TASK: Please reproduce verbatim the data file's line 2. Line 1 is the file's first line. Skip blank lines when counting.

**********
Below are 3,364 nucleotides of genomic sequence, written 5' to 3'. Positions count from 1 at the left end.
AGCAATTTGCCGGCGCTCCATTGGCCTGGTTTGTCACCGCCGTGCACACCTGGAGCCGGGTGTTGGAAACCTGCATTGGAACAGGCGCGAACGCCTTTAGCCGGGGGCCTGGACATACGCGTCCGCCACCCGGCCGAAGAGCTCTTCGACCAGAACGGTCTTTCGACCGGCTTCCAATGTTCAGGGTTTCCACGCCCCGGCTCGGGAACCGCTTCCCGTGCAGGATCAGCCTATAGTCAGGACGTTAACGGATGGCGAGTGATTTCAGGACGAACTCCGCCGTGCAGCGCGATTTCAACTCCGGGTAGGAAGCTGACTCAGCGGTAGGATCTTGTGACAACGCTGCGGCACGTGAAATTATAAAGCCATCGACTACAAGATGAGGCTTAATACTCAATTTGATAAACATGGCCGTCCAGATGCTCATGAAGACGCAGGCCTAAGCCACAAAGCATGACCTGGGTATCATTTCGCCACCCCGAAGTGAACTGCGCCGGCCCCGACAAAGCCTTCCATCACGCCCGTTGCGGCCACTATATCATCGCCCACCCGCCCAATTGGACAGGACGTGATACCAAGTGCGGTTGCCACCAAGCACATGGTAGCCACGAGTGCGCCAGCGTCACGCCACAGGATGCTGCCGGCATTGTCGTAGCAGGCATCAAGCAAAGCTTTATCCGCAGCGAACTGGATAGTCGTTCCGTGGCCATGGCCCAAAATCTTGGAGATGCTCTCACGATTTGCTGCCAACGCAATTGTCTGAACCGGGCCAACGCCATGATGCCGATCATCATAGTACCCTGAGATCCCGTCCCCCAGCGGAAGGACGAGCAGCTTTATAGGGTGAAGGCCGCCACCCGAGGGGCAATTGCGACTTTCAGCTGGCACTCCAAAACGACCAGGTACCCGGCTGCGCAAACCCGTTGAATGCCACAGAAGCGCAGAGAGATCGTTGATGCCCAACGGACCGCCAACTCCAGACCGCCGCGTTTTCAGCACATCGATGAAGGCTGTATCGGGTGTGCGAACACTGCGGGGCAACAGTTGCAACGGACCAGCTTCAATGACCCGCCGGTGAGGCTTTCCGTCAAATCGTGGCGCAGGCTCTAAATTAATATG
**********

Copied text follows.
AGCAATTTGCCGGCGCTCCATTGGCCTGGTTTGTCACCGCCGTGCACACCTGGAGCCGGGTGTTGGAAACCTGCATTGGAACAGGCGCGAACGCCTTTAGCCGGGGGCCTGGACATACGCGTCCGCCACCCGGCCGAAGAGCTCTTCGACCAGAACGGTCTTTCGACCGGCTTCCAATGTTCAGGGTTTCCACGCCCCGGCTCGGGAACCGCTTCCCGTGCAGGATCAGCCTATAGTCAGGACGTTAACGGATGGCGAGTGATTTCAGGACGAACTCCGCCGTGCAGCGCGATTTCAACTCCGGGTAGGAAGCTGACTCAGCGGTAGGATCTTGTGACAACGCTGCGGCACGTGAAATTATAAAGCCATCGACTACAAGATGAGGCTTAATACTCAATTTGATAAACATGGCCGTCCAGATGCTCATGAAGACGCAGGCCTAAGCCACAAAGCATGACCTGGGTATCATTTCGCCACCCCGAAGTGAACTGCGCCGGCCCCGACAAAGCCTTCCATCACGCCCGTTGCGGCCACTATATCATCGCCCACCCGCCCAATTGGACAGGACGTGATACCAAGTGCGGTTGCCACCAAGCACATGGTAGCCACGAGTGCGCCAGCGTCACGCCACAGGATGCTGCCGGCATTGTCGTAGCAGGCATCAAGCAAAGCTTTATCCGCAGCGAACTGGATAGTCGTTCCGTGGCCATGGCCCAAAATCTTGGAGATGCTCTCACGATTTGCTGCCAACGCAATTGTCTGAACCGGGCCAACGCCATGATGCCGATCATCATAGTACCCTGAGATCCCGTCCCCCAGCGGAAGGACGAGCAGCTTTATAGGGTGAAGGCCGCCACCCGAGGGGCAATTGCGACTTTCAGCTGGCACTCCAAAACGACCAGGTACCCGGCTGCGCAAACCCGTTGAATGCCACAGAAGCGCAGAGAGATCGTTGATGCCCAACGGACCGCCAACTCCAGACCGCCGCGTTTTCAGCACATCGATGAAGGCTGTATCGGGTGTGCGAACACTGCGGGGCAACAGTTGCAACGGACCAGCTTCAATGACCCGCCGGTGAGGCTTTCCGTCAAATCGTGGCGCAGGCTCTAAATTAATATG